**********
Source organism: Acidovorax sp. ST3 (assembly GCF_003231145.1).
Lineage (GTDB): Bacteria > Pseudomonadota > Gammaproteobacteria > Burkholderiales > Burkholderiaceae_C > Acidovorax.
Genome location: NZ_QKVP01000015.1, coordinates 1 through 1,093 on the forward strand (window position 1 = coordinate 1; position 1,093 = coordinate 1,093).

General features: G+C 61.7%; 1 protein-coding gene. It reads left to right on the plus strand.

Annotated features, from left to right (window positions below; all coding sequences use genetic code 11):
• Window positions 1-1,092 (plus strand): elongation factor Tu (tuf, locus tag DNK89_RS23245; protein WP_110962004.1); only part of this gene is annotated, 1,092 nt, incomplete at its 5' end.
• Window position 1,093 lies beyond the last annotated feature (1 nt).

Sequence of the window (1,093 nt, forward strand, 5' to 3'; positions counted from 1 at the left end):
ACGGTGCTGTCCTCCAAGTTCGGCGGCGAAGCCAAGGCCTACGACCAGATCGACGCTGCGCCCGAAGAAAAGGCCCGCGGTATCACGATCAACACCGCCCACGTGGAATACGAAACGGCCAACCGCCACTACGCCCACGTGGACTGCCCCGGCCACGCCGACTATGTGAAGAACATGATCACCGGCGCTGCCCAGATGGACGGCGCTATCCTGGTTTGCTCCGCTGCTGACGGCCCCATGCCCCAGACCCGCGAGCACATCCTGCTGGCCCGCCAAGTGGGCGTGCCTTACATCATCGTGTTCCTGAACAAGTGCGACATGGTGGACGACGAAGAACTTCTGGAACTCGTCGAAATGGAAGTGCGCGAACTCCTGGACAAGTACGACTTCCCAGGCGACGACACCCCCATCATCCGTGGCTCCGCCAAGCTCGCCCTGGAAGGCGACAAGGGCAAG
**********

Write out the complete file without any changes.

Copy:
Source organism: Acidovorax sp. ST3 (assembly GCF_003231145.1).
Lineage (GTDB): Bacteria > Pseudomonadota > Gammaproteobacteria > Burkholderiales > Burkholderiaceae_C > Acidovorax.
Genome location: NZ_QKVP01000015.1, coordinates 1 through 1,093 on the forward strand (window position 1 = coordinate 1; position 1,093 = coordinate 1,093).

General features: G+C 61.7%; 1 protein-coding gene. It reads left to right on the plus strand.

Annotated features, from left to right (window positions below; all coding sequences use genetic code 11):
• Window positions 1-1,092 (plus strand): elongation factor Tu (tuf, locus tag DNK89_RS23245; protein WP_110962004.1); only part of this gene is annotated, 1,092 nt, incomplete at its 5' end.
• Window position 1,093 lies beyond the last annotated feature (1 nt).

Sequence of the window (1,093 nt, forward strand, 5' to 3'; positions counted from 1 at the left end):
ACGGTGCTGTCCTCCAAGTTCGGCGGCGAAGCCAAGGCCTACGACCAGATCGACGCTGCGCCCGAAGAAAAGGCCCGCGGTATCACGATCAACACCGCCCACGTGGAATACGAAACGGCCAACCGCCACTACGCCCACGTGGACTGCCCCGGCCACGCCGACTATGTGAAGAACATGATCACCGGCGCTGCCCAGATGGACGGCGCTATCCTGGTTTGCTCCGCTGCTGACGGCCCCATGCCCCAGACCCGCGAGCACATCCTGCTGGCCCGCCAAGTGGGCGTGCCTTACATCATCGTGTTCCTGAACAAGTGCGACATGGTGGACGACGAAGAACTTCTGGAACTCGTCGAAATGGAAGTGCGCGAACTCCTGGACAAGTACGACTTCCCAGGCGACGACACCCCCATCATCCGTGGCTCCGCCAAGCTCGCCCTGGAAGGCGACAAGGGCAAG